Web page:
The doctoral education resulting in a doctoral degree is 4 years of full time study, and it should in general be completed within eight years of real time. If you are pursuing a licentiate, the education consists of two years of full time study, which should be completed within 4 years of real time. There are special circumstances which can result in the education taking longer than eight years.

You may be doing your doctoral studies at a reduced pace – for example, you have employment by your university and are choosing a lower pace, or you have employment by the healthcare sector  and a certain number of days per month allocated to doctoral studies. In this case, it will take you more than four years of actual time to complete your doctoral degree, but this is not the same as prolongation. Prolongation, as a concept, does not refer to spreading your four years of full time over a longer period, but to adding time to the four years of study. 

Your time can be extended in several circumstances. One general principle is that the time spent on duties other than research education carried on as part of your employment should not be counted as part of your four years of full time (two for the licentiate).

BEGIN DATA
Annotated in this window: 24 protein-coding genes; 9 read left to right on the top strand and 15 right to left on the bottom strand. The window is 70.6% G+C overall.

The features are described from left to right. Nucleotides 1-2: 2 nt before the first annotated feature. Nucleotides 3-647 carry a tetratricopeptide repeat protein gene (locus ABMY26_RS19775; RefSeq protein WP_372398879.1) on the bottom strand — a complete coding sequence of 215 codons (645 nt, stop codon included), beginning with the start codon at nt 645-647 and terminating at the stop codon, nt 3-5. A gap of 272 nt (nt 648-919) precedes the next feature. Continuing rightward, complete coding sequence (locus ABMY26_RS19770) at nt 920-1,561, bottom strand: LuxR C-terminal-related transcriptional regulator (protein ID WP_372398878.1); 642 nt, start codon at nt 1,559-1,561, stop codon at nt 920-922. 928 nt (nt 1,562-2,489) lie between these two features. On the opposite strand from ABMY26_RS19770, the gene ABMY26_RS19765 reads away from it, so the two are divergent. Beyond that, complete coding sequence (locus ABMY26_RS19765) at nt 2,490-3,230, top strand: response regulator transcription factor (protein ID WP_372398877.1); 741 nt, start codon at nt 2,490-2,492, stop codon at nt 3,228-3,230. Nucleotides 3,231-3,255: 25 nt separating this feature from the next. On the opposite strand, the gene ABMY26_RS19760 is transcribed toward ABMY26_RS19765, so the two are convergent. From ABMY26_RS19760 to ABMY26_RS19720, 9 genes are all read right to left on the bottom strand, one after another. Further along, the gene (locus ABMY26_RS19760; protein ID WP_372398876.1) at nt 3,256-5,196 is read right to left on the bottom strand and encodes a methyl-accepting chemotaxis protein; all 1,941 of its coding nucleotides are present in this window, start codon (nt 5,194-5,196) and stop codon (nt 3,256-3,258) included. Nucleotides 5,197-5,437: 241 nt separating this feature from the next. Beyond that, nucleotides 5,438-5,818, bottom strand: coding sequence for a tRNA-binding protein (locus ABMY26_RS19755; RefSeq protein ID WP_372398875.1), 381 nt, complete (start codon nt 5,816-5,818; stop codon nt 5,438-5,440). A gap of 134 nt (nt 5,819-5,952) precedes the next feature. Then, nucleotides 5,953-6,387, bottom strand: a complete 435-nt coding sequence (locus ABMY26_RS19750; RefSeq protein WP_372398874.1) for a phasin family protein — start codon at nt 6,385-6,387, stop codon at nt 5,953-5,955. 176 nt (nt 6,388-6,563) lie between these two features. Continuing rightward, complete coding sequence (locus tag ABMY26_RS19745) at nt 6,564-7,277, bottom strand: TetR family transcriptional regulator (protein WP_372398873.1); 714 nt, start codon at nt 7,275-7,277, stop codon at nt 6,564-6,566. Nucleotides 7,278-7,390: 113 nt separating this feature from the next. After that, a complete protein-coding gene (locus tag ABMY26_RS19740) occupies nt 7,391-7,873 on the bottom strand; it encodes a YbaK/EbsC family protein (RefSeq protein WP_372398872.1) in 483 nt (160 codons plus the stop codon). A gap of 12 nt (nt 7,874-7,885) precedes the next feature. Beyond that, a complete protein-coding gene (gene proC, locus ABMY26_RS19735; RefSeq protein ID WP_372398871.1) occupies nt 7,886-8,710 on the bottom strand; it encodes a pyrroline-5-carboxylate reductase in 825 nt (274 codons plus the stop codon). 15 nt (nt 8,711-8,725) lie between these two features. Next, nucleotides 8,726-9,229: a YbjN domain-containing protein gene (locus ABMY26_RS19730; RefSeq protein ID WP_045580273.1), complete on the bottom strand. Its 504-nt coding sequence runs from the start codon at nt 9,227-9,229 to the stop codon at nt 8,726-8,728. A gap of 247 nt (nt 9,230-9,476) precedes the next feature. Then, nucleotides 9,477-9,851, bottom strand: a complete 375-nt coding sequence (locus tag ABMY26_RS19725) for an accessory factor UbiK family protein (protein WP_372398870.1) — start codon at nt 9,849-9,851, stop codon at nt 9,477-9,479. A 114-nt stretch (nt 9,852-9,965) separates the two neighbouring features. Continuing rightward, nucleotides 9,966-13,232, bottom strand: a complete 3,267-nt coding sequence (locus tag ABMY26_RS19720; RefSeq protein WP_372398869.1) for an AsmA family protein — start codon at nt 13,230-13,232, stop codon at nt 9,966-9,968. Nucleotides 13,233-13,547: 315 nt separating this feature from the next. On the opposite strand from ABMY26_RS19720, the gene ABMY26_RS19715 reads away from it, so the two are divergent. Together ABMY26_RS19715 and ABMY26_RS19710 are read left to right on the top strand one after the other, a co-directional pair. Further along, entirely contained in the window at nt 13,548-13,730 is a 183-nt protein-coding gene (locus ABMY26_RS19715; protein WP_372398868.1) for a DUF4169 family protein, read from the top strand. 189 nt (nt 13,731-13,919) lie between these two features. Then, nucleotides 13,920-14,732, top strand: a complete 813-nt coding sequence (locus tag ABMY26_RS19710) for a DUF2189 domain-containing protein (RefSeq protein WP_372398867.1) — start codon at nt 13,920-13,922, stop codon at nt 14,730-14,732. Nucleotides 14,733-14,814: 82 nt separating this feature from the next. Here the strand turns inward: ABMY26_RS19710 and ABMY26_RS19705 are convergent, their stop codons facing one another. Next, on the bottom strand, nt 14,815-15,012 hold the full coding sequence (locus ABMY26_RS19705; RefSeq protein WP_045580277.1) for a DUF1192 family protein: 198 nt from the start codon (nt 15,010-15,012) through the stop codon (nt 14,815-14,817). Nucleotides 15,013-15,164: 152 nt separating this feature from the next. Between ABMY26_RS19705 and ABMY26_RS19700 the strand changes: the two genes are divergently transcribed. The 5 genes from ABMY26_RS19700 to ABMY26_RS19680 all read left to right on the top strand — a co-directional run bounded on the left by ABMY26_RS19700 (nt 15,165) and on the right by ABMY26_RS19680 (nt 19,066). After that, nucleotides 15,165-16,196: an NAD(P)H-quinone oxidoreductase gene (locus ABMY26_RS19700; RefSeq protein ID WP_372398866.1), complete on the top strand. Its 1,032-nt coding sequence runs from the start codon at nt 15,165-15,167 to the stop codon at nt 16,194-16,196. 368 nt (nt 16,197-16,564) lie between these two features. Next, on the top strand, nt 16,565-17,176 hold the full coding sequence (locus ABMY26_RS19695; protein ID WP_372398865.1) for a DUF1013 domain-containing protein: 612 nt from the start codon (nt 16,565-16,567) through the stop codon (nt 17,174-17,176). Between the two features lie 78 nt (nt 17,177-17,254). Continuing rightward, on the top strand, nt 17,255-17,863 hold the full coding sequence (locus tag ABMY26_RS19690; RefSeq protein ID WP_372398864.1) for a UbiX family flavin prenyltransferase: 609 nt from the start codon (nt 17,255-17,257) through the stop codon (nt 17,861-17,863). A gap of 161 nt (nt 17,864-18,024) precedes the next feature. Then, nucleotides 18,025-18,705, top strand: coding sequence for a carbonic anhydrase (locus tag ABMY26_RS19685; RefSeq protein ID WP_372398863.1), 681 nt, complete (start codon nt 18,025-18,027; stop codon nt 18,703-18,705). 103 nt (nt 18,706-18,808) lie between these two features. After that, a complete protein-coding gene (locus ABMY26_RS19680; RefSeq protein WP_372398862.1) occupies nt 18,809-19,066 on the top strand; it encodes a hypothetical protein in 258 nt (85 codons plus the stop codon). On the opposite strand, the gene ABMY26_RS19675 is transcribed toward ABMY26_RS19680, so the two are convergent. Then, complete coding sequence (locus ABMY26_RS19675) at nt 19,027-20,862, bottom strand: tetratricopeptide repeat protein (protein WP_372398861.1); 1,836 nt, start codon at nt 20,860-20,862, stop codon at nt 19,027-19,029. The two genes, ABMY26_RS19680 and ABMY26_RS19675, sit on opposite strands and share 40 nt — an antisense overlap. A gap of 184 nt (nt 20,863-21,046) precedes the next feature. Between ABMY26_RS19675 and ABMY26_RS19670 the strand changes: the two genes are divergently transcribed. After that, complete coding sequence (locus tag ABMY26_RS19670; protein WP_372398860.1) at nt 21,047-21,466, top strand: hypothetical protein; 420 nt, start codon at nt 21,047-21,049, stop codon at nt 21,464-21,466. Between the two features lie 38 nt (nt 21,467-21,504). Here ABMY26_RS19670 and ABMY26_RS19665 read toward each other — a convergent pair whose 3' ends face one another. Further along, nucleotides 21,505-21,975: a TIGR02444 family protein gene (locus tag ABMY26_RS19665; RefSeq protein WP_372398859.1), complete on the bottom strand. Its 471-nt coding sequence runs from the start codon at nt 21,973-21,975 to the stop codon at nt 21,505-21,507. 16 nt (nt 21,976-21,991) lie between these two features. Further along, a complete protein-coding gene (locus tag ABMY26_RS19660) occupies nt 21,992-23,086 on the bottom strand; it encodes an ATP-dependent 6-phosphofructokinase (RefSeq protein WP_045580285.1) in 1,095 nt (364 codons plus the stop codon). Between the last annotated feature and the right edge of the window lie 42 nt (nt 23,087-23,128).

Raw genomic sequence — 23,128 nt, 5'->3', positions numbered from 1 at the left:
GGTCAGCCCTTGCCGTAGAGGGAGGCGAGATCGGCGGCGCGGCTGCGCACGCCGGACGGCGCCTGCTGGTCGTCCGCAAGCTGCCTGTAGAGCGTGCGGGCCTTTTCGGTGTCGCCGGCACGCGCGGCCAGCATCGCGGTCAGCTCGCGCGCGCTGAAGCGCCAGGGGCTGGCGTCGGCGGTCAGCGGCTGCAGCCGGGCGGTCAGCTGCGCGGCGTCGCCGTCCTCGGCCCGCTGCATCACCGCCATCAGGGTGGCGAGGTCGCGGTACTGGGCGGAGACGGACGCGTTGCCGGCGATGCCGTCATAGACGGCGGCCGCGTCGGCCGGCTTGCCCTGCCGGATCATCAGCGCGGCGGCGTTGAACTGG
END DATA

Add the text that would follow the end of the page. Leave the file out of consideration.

Delays to your studies due to illness or parental leave should also result in prolongation.

You may also get extra time for delays to your studies that are due to the university not being able to fulfill its duties towards your education, as laid out in the Individual Study Plan (ISP), or for delays to your research due to partner institutions or outside conditions. 

The ISP is a very important document in regards with prolongation. You should make sure your ISP documents your duties and that the ISP is reviewed if any changes occur in your study pace. 

Something you should keep in mind about all kinds of prolongation is that you should do the math as early as possible, and you should ask those responsible for doctoral students in your department if you are unsure. Whenever the prolongation is calculated in days (for example: ten days for a student union task) you should keep in mind that this means working days.

When your four years of full time have passed and you are on time accumulated from prolongation, you have the same status as before, in all aspects. 

 If you need help or any issues arise with your prolongation, you can ask your student union, the ombudsperson for doctoral students, or your trade union for help. 

Common reasons for prolongation are departmental duties, sick leave and parental leave, and work as a representative in student unions or trade unions, and other special circumstances.

Departmental duties
Sick leave
Parental leave
Representation in student unions and trade unions
Special circumstances